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Illini Democrats and Republicans watch, reflect on presidential debate

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Illini Democrats and Republicans watch, reflect on presidential debate

A student, part of the Illini Republicans Club, holds up a handmade sign supporting Trump at a debate watch party.

A student, part of the Illini Republicans Club, holds up a handmade sign supporting Trump at a debate watch party.

Lily Katz

A student, part of the Illini Republicans Club, holds up a handmade sign supporting Trump at a debate watch party.

Lily Katz

Lily Katz

A student, part of the Illini Republicans Club, holds up a handmade sign supporting Trump at a debate watch party.

By Jessica Bursztynsky, Contributing Writer

Illinois students from across the political spectrum came together at Lincoln Hall on Monday night to watch the first installment of the United States presidential election debates.

The event, hosted by Illini Democrats, Illini Republicans and the League of Women Voters, packed the lecture room with students interested in either learning more about the candidates, or strengthening their current views.

“The event started (with) 30, maybe 40, people (wanting) to come,” says Rose Rodriguez, an executive board member of Illini Democrats. “It really mushroomed into over 1,500 people on Facebook. I was pleasantly surprised on the turnout.”

The organizers ended up opening an overflow room, as the original viewing location filled up about 30 minutes before the debate started.  Rodriguez says she was glad to see a large amount of students being politically active and aware on campus, regardless of political affiliation.

The debate watch party was the first time both the Illini Democrats and Illini Republicans have co-hosted a political event. The organizations began discussing their plans to bring students together last semester, according to Illini Republicans President Chris Piper.

In the moments before the debate, some students waved pro-Trump signs, some grabbed plates of the complimentary-catered Panda Express and some red-faced students took their last few swigs of the drinks they brought.

Others came merely as a way to get out on a Monday night, tagging along with friends or their student organizations.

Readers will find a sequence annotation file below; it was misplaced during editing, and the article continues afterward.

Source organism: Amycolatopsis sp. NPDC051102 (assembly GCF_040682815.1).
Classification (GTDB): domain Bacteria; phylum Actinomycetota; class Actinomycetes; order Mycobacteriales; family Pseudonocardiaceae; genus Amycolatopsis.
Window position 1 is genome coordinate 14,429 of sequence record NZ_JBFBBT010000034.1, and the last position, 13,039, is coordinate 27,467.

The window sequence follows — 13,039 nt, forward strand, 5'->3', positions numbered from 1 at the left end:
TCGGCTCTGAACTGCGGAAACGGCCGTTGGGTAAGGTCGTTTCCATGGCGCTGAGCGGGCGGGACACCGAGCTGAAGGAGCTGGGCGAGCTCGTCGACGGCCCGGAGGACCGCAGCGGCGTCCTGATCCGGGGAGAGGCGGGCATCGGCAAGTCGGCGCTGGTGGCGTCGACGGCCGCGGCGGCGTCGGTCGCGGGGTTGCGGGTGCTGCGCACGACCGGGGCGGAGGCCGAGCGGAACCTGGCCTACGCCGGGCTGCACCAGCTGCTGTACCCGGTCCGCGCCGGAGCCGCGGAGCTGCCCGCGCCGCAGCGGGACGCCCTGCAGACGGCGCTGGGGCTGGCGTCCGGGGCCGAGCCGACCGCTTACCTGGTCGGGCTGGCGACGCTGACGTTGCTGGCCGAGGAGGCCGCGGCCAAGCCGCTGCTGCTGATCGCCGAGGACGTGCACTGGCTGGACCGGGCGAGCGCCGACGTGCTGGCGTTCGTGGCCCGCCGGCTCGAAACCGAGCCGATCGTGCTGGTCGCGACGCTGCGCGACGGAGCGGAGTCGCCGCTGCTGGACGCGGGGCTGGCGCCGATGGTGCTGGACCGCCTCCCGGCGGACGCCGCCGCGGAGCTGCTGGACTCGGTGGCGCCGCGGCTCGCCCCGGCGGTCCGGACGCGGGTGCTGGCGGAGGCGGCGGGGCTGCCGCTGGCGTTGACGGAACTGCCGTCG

“It beats sitting in my dorm and watching it alone, it’s always fun to be around other people, of same opinions and different opinions,” said Max Weiss, a LAS freshman who attended with members of the Model U.N. club. “I’m really glad people are taking it seriously, I mean this is the future of our country. It’s good that we’re out here engaging in the political process.”

The crowd, a seemingly equal blend of Clinton and Trump supporters, drew mixed reactions during the debate. There were loud cheers from the audience, as well as few negative comments from opposers, when both candidates gave popular remarks.

After the debate, a few students lingered to voice their opinions and engage in small, personal debates before heading out.

“We had a very good crowd who were engaged in the issues,” said Rahul Raju, a junior in Engineering. “Even though I have people I disagree with, the thing is at the end of the debate, I can have a good conversation with them. I think there were times Trump did well and times Clinton did well.”

Some students in the audience were attending for both entertainment purposes and affirmation, as they have already determined which candidate they will be supporting for president.

“I just want to watch the debate,” Mark Hall, sophomore in AHS, said. “This is monumental, it’s the first potential female president versus, I mean, Donald Trump. I mean it’s going to be a crazy election, it’s wild.”

Hall, a registered Republican, says the night’s debate will not influence him when it comes to the elections on Nov. 8.

The debate did not have an apparent effect on some audience members; for others, it made their current viewpoints even stronger.

“I care a lot about the American democracy,” said Justin Tomczyk, a LAS senior. “[The debate] really exposed Trump for the fraud he is and came across as. I’m definitely full on for Hillary 100 percent right now.”

Aside from the bi-partisan voters, there were a few audience members in favor of Gary Johnson, an independent candidate, with some offering Johnson bumper stickers.

“I’m just trying to see who the better candidate is,” said Debbie Bernal, a junior in AHS. Bernal’s first choice is Johnson, but is still open to other candidates. “It’s probably going to be Trump,” she adds.

Regardless of clashing political opinions, students were able to peacefully assemble and engage in a central part of the democratic process.

“I think that this debate, this election is critical,” Raju said. “The people that came out here and sat down and watched the debate were part of history tonight.”

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